Not all colors are determined by a simple recessive gene though. I bred corn snakes for a good 20 years in a former life. For the most part, genes such as amelanism and stripe are simple recessive genes that can be predicted by a simple punnet square. And then there are codominant traits and so forth. With all of these you at least have odds to work with as long as you know the genetics of both parent animals. But then there are what we call "line bred" traits, which I believe is closer to what we deal with with most dwarf shrimp.
This is a nice wild caught corn snake with better colors and patterns than typical:

When you selectively breed the brightest snakes with the best borders and cleanest patterns for many generations, you get snakes like this:

Two of these snakes from the same lineage will have almost all bright beautiful babies. But breed snake 2 to snake 1, and you will almost certainly get no animals that resemble the 2nd animal. Well, technically you would be breeding one of the progeny back to snake 2 to ensure both parents carried a copy of the gene, but even doing so will likely net you nothing special. Because it isn't a simple recessive gene at all making snake #2 more red. If originally a reddish shrimp popped up in a wild colony and the breeder isolated and kept breeding the reddest individuals together, there's a very good chance that there's no recessive gene being unearthed. It's simply line breeding, which goes away really quickly when outcrossed. And to be clear, I don't know for a fact that dwarf shrimp were line bred to reach the colors we have today. It shouldn't be terribly hard to prove out one way or the other though.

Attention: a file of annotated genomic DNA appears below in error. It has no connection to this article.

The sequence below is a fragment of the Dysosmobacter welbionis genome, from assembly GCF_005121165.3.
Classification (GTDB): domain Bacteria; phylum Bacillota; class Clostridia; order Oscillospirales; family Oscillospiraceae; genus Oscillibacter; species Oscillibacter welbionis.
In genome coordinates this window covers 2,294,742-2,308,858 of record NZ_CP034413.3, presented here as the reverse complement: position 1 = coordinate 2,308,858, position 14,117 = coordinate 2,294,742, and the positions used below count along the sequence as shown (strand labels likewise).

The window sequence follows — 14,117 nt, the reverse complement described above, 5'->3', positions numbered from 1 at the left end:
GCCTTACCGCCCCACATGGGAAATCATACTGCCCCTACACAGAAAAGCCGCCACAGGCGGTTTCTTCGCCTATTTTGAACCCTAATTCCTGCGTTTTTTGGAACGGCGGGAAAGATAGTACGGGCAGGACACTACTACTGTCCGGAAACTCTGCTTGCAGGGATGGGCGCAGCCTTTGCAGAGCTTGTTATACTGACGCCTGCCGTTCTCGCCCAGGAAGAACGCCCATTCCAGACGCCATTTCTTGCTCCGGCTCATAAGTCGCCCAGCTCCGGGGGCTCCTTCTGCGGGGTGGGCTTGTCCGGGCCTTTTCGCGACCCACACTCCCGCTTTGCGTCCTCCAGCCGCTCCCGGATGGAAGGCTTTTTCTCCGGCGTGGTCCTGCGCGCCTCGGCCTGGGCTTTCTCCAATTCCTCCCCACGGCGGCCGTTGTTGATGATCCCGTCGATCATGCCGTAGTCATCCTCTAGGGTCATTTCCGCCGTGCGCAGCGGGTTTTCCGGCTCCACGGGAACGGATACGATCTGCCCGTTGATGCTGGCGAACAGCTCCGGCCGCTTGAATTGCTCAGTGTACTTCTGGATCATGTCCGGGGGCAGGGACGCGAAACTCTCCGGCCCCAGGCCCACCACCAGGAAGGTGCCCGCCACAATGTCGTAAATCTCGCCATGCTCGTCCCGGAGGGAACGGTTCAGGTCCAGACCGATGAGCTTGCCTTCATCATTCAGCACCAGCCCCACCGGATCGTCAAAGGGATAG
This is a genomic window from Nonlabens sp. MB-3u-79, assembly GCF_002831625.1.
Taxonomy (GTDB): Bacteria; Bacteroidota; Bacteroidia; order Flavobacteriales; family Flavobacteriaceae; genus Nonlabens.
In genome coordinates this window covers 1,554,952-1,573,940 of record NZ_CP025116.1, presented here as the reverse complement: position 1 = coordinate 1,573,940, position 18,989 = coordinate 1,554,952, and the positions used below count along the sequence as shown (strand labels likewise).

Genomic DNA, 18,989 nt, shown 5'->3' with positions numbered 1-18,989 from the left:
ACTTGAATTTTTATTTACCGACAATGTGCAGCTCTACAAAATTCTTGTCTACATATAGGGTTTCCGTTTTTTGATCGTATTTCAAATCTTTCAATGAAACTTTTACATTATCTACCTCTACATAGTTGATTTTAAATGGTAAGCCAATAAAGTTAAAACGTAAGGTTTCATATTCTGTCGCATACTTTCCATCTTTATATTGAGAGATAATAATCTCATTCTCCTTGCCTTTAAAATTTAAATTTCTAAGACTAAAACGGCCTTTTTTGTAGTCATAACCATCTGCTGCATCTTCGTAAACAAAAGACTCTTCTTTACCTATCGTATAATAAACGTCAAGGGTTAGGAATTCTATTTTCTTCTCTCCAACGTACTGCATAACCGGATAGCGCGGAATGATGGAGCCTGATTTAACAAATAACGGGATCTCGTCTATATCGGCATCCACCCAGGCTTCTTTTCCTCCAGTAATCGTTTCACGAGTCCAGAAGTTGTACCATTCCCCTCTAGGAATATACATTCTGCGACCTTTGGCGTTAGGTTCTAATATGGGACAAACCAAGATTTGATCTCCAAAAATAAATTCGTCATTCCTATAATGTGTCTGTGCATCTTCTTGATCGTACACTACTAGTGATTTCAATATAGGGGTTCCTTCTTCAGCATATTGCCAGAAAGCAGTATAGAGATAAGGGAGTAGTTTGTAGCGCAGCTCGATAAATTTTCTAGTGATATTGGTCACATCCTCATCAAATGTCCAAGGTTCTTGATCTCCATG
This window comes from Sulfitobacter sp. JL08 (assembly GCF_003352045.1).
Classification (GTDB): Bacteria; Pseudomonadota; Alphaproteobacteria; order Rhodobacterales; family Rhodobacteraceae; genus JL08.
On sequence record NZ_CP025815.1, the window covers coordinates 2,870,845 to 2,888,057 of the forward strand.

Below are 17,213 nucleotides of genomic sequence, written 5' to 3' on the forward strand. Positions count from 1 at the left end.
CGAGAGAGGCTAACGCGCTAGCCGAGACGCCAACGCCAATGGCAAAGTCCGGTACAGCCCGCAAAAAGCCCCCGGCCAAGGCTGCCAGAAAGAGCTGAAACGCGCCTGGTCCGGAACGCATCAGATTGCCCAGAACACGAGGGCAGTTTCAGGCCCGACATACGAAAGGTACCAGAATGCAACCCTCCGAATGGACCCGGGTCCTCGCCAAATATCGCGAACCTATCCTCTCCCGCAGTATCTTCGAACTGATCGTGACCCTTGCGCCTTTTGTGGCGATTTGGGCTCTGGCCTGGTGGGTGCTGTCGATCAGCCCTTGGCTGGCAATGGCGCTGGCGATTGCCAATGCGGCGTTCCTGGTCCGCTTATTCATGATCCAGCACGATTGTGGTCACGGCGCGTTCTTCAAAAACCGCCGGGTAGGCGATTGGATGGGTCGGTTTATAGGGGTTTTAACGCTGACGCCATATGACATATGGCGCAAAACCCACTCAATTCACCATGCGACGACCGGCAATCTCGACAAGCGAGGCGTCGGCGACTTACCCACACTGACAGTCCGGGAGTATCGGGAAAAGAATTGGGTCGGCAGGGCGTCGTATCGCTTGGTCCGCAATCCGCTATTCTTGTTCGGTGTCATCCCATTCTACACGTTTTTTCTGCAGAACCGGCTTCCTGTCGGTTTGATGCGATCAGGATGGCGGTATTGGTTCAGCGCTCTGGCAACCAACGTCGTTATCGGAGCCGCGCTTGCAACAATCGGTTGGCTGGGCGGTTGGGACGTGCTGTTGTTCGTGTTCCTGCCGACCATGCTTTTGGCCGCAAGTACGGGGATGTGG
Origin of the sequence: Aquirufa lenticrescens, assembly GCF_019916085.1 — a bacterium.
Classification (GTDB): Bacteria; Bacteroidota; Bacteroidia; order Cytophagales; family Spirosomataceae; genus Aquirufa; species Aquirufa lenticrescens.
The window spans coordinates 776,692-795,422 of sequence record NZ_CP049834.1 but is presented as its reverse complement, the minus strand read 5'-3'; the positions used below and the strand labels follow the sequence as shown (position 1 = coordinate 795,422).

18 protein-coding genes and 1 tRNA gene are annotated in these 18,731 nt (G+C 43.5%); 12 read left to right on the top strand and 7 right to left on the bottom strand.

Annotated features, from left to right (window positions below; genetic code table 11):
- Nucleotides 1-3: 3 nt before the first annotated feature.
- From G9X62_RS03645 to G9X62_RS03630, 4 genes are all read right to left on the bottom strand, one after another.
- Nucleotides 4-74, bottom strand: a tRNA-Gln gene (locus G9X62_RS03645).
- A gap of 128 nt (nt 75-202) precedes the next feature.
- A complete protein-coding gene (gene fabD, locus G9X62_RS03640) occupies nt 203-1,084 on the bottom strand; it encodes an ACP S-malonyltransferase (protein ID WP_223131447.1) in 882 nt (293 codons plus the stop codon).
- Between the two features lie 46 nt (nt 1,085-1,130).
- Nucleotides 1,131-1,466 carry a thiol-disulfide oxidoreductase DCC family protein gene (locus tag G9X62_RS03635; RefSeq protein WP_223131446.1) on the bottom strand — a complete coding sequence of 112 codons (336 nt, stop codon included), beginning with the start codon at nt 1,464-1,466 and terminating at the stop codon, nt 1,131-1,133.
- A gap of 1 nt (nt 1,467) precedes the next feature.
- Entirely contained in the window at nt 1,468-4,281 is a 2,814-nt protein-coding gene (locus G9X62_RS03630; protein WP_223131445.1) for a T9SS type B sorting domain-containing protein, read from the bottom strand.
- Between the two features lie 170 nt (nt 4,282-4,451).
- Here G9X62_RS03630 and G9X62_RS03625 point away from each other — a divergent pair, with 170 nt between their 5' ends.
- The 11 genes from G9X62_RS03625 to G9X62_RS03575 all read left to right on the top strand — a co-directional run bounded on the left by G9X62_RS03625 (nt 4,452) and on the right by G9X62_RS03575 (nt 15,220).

Zoidburg likes this.

Nothing good happens fast in an ecosystem.
Blue Ridge Reef is offline  
post #26 of 35 (permalink) Old 09-14-2020, 03:33 AM
Algae Grower
 
PTrader: (0/0%)
Join Date: May 2020
Location: Southeastern US
Posts: 103
Quote:
Originally Posted by Blue Ridge Reef View Post
Not all colors are determined by a simple recessive gene though. I bred corn snakes for a good 20 years in a former life. For the most part, genes such as amelanism and stripe are simple recessive genes that can be predicted by a simple punnet square. And then there are codominant traits and so forth. With all of these you at least have odds to work with as long as you know the genetics of both parent animals. But then there are what we call "line bred" traits, which I believe is closer to what we deal with with most dwarf shrimp.
This is a nice wild caught corn snake with better colors and patterns than typical:

When you selectively breed the brightest snakes with the best borders and cleanest patterns for many generations, you get snakes like this: